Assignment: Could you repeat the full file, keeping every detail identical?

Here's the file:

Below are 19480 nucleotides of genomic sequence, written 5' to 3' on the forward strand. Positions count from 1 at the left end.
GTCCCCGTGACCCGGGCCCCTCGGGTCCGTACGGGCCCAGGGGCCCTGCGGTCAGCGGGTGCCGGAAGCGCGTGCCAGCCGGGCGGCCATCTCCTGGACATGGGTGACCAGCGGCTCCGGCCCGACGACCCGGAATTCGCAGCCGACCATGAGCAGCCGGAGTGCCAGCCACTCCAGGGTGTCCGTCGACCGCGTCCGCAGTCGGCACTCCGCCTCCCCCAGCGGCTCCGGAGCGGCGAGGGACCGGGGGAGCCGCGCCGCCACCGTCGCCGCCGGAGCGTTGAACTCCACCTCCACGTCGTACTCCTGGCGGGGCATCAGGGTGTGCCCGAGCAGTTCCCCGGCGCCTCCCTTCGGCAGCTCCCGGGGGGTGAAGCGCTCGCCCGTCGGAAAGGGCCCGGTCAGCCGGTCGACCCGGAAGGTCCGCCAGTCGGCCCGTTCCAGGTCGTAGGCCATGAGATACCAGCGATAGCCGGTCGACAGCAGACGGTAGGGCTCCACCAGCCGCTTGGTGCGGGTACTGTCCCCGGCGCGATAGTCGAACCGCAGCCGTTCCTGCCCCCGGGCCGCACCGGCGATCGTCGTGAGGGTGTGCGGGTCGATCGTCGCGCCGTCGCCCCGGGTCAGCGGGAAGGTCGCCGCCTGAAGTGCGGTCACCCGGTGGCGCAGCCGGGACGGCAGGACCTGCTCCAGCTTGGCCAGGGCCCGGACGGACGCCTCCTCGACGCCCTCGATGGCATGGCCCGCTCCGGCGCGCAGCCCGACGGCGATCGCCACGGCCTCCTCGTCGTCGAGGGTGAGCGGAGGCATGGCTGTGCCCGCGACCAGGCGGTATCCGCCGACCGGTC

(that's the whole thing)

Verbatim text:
Below are 19480 nucleotides of genomic sequence, written 5' to 3' on the forward strand. Positions count from 1 at the left end.
GTCCCCGTGACCCGGGCCCCTCGGGTCCGTACGGGCCCAGGGGCCCTGCGGTCAGCGGGTGCCGGAAGCGCGTGCCAGCCGGGCGGCCATCTCCTGGACATGGGTGACCAGCGGCTCCGGCCCGACGACCCGGAATTCGCAGCCGACCATGAGCAGCCGGAGTGCCAGCCACTCCAGGGTGTCCGTCGACCGCGTCCGCAGTCGGCACTCCGCCTCCCCCAGCGGCTCCGGAGCGGCGAGGGACCGGGGGAGCCGCGCCGCCACCGTCGCCGCCGGAGCGTTGAACTCCACCTCCACGTCGTACTCCTGGCGGGGCATCAGGGTGTGCCCGAGCAGTTCCCCGGCGCCTCCCTTCGGCAGCTCCCGGGGGGTGAAGCGCTCGCCCGTCGGAAAGGGCCCGGTCAGCCGGTCGACCCGGAAGGTCCGCCAGTCGGCCCGTTCCAGGTCGTAGGCCATGAGATACCAGCGATAGCCGGTCGACAGCAGACGGTAGGGCTCCACCAGCCGCTTGGTGCGGGTACTGTCCCCGGCGCGATAGTCGAACCGCAGCCGTTCCTGCCCCCGGGCCGCACCGGCGATCGTCGTGAGGGTGTGCGGGTCGATCGTCGCGCCGTCGCCCCGGGTCAGCGGGAAGGTCGCCGCCTGAAGTGCGGTCACCCGGTGGCGCAGCCGGGACGGCAGGACCTGCTCCAGCTTGGCCAGGGCCCGGACGGACGCCTCCTCGACGCCCTCGATGGCATGGCCCGCTCCGGCGCGCAGCCCGACGGCGATCGCCACGGCCTCCTCGTCGTCGAGGGTGAGCGGAGGCATGGCTGTGCCCGCGACCAGGCGGTATCCGCCGACCGGTC